The Irish in Montreal have been organizing celebrations since as far back as 1824, when Michael O’Sullivan and the members of the Hibernian Society took it upon themselves to organize, for the very first time, a public celebration in memory of Saint Patrick. Michael O’Sullivan is an oft forgotten important character in Quebec society. A search of the Internet will net you some very interesting information about O’Sullivan including his commission in the Beauharnois battalion of militia in 1812, cited in dispatches in 1813 for bravery related to the Battle of Chateauguay, and much more. At the time of his death on 7 March 1839, O’Sullivan was a leading member of the legal profession in Lower Canada, having been rewarded with the post of chief justice of the Court of King’s Bench, Montreal District.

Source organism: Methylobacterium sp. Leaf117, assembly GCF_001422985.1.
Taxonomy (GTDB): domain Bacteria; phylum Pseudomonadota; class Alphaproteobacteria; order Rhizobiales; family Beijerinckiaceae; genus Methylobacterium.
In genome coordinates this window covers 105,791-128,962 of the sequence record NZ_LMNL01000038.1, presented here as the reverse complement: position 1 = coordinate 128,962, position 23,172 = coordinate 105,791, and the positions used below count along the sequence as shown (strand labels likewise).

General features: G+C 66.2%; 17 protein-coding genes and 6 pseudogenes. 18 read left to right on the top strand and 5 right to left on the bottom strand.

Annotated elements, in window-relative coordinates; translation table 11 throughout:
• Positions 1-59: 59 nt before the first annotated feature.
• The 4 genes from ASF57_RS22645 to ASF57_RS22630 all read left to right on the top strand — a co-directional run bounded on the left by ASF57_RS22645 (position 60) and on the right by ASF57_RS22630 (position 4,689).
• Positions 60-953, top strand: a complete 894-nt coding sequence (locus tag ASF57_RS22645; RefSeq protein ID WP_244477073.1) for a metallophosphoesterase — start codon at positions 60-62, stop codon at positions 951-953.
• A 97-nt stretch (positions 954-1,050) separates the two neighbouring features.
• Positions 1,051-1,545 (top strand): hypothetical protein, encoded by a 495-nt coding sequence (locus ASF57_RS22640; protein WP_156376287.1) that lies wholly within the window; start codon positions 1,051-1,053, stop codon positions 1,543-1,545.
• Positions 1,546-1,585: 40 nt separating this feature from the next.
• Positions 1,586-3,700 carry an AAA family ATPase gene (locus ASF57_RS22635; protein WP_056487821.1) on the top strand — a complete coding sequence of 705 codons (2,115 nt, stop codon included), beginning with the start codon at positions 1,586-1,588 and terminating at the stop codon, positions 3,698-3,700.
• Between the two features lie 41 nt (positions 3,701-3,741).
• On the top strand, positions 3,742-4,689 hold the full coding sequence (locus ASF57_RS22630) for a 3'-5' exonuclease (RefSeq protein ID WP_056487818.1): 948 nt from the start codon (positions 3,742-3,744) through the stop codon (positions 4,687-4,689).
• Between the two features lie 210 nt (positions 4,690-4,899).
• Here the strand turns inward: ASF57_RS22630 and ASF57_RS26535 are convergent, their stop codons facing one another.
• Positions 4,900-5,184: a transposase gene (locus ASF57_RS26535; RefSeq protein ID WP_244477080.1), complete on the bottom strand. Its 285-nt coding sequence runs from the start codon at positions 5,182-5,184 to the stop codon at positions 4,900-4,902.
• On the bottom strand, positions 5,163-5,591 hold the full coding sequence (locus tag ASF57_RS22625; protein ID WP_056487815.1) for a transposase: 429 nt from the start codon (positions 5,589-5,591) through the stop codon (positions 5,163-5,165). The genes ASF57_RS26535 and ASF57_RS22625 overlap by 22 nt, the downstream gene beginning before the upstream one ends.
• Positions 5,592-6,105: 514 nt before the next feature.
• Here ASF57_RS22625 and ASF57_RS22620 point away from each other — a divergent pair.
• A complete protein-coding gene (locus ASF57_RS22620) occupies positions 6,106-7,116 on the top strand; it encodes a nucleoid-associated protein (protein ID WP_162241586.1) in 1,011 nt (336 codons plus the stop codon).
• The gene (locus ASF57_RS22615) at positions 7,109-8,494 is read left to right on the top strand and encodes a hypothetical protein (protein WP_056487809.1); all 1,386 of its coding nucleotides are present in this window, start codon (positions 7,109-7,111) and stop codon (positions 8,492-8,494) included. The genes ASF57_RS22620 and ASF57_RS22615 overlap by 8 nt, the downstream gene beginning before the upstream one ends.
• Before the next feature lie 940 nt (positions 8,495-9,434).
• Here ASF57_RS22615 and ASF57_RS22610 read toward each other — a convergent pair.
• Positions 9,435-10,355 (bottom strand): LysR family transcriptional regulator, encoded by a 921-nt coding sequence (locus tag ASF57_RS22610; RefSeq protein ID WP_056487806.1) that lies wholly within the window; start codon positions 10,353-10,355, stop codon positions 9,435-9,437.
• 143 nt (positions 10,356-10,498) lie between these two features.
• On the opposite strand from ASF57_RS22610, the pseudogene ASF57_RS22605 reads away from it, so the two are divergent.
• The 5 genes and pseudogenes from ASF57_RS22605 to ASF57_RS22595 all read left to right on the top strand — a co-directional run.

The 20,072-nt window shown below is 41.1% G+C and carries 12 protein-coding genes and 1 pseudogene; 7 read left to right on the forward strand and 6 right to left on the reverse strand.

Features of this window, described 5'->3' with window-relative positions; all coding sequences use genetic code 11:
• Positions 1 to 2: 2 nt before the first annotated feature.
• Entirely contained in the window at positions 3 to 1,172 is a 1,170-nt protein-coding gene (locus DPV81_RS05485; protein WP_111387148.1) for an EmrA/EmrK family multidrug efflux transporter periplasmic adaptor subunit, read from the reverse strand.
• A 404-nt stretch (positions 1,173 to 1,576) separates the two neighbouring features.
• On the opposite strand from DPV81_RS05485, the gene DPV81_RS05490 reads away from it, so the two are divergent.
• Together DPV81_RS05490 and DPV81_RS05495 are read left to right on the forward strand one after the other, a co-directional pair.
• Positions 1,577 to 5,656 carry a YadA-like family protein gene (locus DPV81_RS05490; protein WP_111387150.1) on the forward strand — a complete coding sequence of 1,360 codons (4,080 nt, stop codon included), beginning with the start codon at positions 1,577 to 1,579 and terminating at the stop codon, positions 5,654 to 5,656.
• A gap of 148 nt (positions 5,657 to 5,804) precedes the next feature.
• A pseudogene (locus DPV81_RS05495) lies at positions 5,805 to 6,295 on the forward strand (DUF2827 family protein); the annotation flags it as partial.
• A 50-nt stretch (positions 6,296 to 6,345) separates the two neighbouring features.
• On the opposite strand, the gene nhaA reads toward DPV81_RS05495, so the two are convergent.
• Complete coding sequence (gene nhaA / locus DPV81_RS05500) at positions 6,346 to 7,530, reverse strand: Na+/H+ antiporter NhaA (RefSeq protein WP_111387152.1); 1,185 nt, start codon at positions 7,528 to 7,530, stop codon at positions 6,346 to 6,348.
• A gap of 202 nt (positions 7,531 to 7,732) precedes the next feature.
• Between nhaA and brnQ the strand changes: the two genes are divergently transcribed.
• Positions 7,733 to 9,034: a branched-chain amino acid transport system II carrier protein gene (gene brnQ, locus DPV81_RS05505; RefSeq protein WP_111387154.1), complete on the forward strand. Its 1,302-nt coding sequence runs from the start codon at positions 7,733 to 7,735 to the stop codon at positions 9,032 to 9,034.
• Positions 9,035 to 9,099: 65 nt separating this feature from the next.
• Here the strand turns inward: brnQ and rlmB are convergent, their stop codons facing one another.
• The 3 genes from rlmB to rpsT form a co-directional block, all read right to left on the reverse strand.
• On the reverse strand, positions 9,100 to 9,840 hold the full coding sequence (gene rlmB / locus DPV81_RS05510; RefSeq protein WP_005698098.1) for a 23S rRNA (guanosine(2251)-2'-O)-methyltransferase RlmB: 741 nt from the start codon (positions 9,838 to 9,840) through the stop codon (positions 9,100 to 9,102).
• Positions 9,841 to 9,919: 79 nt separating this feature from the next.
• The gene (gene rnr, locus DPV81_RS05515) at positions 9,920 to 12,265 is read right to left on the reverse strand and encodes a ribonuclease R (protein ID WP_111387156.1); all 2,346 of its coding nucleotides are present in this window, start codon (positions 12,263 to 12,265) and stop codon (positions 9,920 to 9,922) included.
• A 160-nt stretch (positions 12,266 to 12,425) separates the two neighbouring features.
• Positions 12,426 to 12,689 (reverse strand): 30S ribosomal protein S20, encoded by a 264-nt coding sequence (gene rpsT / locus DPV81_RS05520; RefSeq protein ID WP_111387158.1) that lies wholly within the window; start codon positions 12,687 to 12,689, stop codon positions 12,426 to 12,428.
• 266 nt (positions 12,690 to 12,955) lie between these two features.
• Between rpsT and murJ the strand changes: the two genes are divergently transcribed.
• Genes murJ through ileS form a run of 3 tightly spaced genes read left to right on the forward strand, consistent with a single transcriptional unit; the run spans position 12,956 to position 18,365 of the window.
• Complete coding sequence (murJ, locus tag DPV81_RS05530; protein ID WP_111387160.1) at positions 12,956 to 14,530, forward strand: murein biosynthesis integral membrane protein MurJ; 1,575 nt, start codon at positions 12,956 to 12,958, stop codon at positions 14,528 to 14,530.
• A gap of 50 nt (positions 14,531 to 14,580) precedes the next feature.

The foundations laid by O’Sullivan in 1824 were further reinforced by the creation of the St. Patrick’s Society of Montreal in 1834, of which O’Sullivan is listed as a Vice President. The Society was a non political, non sectarian organization, charitable in nature, that was then given the responsibility of organizing the annual parade. This responsibility continued until the 1890s, when the Ancient Order of Hibernians assumed responsibility for the parade. They maintained this responsibility through the 1928 parade, after which the newly created United Irish Societies of Montreal grabbed the baton and have been running with it ever since.
In the City of Montreal many official activities take place – the Parade, the Charity Ball, the Annual Luncheon, the Irishman of the Year Breakfast. The pubs will fill with revelers in the weeks leading up to the festivities.
Whether you’re Irish, or Irish for a day, be sure to participate in the activities surrounding the St. Patrick’s Parade, which takes place on Sunday March 22nd.